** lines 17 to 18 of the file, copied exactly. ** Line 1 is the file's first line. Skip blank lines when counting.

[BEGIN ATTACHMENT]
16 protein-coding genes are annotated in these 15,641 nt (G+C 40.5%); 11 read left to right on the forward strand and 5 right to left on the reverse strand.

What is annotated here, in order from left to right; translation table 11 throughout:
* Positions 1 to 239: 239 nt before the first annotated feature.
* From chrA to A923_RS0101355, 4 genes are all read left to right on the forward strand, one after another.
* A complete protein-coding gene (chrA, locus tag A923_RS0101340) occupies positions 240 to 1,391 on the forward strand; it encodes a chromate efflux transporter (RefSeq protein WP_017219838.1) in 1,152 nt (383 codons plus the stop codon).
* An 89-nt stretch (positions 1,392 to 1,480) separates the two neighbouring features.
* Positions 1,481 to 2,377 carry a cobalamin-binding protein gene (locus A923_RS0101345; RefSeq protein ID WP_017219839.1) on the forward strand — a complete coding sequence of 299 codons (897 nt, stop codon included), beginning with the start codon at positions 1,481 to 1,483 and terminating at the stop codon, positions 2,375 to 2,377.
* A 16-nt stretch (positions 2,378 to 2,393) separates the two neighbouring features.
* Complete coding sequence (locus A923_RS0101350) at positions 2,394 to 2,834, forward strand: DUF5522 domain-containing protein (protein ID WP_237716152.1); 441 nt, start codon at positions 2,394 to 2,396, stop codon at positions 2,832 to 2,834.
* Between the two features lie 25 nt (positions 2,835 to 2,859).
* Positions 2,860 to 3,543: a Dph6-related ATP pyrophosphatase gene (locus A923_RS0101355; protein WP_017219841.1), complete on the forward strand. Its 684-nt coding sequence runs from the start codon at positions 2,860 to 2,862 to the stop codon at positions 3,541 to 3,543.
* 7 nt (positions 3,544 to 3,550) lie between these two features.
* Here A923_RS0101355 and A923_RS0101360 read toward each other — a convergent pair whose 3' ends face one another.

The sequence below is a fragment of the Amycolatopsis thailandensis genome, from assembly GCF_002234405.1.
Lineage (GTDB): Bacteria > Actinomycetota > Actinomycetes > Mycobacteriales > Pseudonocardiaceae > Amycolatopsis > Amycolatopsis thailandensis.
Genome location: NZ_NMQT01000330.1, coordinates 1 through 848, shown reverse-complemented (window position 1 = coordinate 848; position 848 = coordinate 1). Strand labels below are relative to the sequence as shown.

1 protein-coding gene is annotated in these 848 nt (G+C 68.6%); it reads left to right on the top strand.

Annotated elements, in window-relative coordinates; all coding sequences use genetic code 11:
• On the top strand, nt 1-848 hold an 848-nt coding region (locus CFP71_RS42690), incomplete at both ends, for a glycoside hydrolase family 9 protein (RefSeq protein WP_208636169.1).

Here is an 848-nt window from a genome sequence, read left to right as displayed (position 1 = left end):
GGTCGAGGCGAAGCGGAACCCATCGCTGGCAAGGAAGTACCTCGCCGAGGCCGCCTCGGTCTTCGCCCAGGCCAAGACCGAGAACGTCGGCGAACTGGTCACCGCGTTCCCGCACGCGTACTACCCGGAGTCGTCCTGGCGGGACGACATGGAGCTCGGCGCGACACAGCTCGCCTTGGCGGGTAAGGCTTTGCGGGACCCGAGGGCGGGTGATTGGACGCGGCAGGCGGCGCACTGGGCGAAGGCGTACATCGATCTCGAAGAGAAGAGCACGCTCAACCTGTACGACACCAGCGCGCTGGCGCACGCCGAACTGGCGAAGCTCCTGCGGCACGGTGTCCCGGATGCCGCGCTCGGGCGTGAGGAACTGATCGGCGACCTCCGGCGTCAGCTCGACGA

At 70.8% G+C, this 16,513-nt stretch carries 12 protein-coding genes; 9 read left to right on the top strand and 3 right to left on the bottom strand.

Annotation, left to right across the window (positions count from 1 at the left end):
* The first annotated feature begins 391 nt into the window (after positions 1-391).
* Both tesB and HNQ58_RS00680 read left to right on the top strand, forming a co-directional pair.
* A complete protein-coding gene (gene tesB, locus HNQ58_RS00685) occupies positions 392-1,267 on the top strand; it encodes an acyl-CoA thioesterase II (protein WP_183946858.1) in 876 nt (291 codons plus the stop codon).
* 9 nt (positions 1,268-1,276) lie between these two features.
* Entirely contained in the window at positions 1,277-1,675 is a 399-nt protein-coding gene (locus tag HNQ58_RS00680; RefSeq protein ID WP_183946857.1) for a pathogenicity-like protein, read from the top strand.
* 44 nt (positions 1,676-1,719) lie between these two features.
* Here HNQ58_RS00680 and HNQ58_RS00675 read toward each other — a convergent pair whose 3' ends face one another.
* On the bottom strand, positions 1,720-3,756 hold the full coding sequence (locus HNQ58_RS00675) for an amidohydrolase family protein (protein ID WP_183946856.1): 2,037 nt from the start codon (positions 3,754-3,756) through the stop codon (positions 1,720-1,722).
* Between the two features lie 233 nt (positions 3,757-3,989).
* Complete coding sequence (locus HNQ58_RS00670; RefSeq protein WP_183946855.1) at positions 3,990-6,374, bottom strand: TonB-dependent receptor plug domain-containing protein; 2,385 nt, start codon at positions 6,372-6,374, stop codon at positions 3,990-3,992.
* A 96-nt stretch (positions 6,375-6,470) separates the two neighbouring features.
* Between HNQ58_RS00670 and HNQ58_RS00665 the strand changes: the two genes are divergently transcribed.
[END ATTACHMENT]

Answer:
1 protein-coding gene is annotated in these 848 nt (G+C 68.6%); it reads left to right on the top strand.

Annotated elements, in window-relative coordinates; all coding sequences use genetic code 11: